We’ve gone from the invention and proliferation of 15th century mirrors to human iPhone selfies, to the Google street view robot taking pictures of itself off mirrors.
Everything starts on paper.
Whether you are using post-it notes or loose leaf, paper is ideal for getting down thoughts and mapping out ideas quickly. In fact, some Google employees prohibit phones and use paper exclusively to brainstorm. The magic of writing in analog is a controlled speed, flexibility, and focus.
“Everyone can write words, draw boxes, and express his or her ideas with the same clarity.”
If computers are a bicycle for the mind, as Steve Jobs once proclaimed, then writing on paper is like taking a walk. Paper jogs the mind, it is slow yet methodical, allowing it to connect the dots between disparate things.
“As with music, so with thought: when you want clarity, you seek out paper. Paper is the slow food of thought.”
As much as technology facilitates creativity, it can also distract it. Various studies show that taking notes by hand helps students remember more. Physical books, like vinyl, are also still hanging around despite the popularity of e-readers. Meanwhile, handwritten letters are considered more meaningful because of the perceived effort it went into writing and mailing them.
Digital abundance drives up the value of scarce objects like paper. Paper is proving its longevity not just as a nostalgic medium but also because it benefits the process of thinking and planning.
“As long as everyone is thinking and writing stuff on paper, you’re on the golden path.”
The smartphone hypnotizes us into screen glaring addicts.
We have zero control of our attention and it makes us feel like we’re losing our mind. Writes Farhad Manjoo in his piece We Have Reached Peek Screen:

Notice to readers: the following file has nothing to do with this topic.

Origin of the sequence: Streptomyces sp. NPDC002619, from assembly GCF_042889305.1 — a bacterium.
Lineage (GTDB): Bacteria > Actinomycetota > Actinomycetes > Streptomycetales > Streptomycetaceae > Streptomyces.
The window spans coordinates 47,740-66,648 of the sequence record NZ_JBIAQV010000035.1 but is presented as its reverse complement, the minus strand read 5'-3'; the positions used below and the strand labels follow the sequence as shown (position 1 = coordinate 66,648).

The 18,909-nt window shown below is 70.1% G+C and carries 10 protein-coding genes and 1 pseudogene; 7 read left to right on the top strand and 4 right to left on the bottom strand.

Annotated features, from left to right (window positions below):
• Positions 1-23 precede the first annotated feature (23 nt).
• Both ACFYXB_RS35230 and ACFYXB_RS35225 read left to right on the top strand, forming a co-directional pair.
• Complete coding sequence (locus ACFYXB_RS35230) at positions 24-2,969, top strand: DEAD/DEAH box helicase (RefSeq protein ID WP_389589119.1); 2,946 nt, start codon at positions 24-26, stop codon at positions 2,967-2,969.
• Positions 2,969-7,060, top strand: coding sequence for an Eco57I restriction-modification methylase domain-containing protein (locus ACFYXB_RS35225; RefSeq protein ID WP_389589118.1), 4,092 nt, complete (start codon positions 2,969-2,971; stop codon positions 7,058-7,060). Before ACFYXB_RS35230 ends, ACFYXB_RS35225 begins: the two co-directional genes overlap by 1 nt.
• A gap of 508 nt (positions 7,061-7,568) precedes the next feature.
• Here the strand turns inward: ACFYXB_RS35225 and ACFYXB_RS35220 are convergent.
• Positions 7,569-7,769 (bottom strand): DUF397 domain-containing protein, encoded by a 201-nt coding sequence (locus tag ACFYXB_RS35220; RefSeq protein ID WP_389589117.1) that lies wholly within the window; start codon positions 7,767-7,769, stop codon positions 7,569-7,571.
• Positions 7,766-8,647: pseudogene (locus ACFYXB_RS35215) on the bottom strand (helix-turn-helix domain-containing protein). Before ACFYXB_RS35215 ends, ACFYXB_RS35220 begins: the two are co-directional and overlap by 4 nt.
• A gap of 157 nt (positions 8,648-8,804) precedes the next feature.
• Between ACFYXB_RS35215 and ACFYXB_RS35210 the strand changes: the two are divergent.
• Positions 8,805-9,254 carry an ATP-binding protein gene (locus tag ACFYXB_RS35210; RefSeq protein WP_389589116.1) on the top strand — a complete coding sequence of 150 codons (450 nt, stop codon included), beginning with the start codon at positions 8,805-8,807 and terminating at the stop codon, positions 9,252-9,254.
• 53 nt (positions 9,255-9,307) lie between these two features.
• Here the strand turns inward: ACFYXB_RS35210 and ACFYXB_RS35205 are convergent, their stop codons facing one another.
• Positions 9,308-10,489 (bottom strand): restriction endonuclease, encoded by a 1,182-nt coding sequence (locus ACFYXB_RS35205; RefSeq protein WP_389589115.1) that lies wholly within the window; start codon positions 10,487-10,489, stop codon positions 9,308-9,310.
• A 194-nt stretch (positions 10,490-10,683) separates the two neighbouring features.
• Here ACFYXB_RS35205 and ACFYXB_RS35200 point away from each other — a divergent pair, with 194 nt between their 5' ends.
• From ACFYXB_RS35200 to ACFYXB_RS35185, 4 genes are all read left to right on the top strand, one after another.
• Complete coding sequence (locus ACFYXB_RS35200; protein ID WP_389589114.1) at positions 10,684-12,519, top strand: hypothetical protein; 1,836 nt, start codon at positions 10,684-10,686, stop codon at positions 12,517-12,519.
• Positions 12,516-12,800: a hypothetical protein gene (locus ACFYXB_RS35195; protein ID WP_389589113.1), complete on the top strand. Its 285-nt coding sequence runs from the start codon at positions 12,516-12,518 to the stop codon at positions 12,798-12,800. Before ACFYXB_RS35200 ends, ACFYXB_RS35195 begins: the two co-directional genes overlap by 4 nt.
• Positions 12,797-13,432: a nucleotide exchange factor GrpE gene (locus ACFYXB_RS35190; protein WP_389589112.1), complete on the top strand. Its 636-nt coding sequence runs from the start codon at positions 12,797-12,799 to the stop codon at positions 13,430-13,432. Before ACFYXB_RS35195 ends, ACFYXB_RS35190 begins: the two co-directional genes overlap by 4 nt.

Screens are insatiable. At a cognitive level, they are voracious vampires for your attention, and as soon as you look at one, you are basically toast.
There are studies that bear this out. One, by a team led by Adrian Ward, a marketing professor at the University of Texas’ business school, found that the mere presence of a smartphone within glancing distance can significantly reduce your cognitive capacity. Your phone is so irresistible that when you can see it, you cannot help but spend a lot of otherwise valuable mental energy trying to not look at it.
The companies Apple and Google who got us hooked in the first place are now trying to reduce screen time by outsourcing things like to-do’s to voice assistants like Siri.
If Apple could only improve Siri, its own voice assistant, the Watch and AirPods could combine to make something new: a mobile computer that is not tied to a huge screen, that lets you get stuff done on the go without the danger of being sucked in. Imagine if, instead of tapping endlessly on apps, you could just tell your AirPods, “Make me dinner reservations at 7” or “Check with my wife’s calendar to see when we can have a date night this week.”
That candy-colored rectangular glow is too seductive, a trap that leads into a ludic loop of distraction. It’s about time the tech heads, like car companies did with seat belts, are doing something to preserve our neurological safety.
The internet owns our words.
Anyone can pull up an old Tweet or Facebook post and show you ‘this is what you said.’ The internet makes permanent the written word.
But such posts are usually “naked and without context.”
It’s not that people don’t look at the time stamp; it’s that words get lost in time. They are instantly indexable. They can be copy-pasted with a click, reemerging from the abyss of dormancy.
Writes Peter Pomerantsev in his article “Pay For Your Words”:
“There is a sense that words have slipped the leash. We think we’re expressing ourselves, but actually we’re just leaving a data imprint for someone else to make use of. Whether we write an email, a Facebook message, store content on a Google drive, or type out a text, all of what we write is sucked into a semantic web.”
But a photo lives and dies from the second it’s taken. It’s born with a frozen setting, a time and a place. Our eyes taste pictures with the past, even before we gaze to analyze them.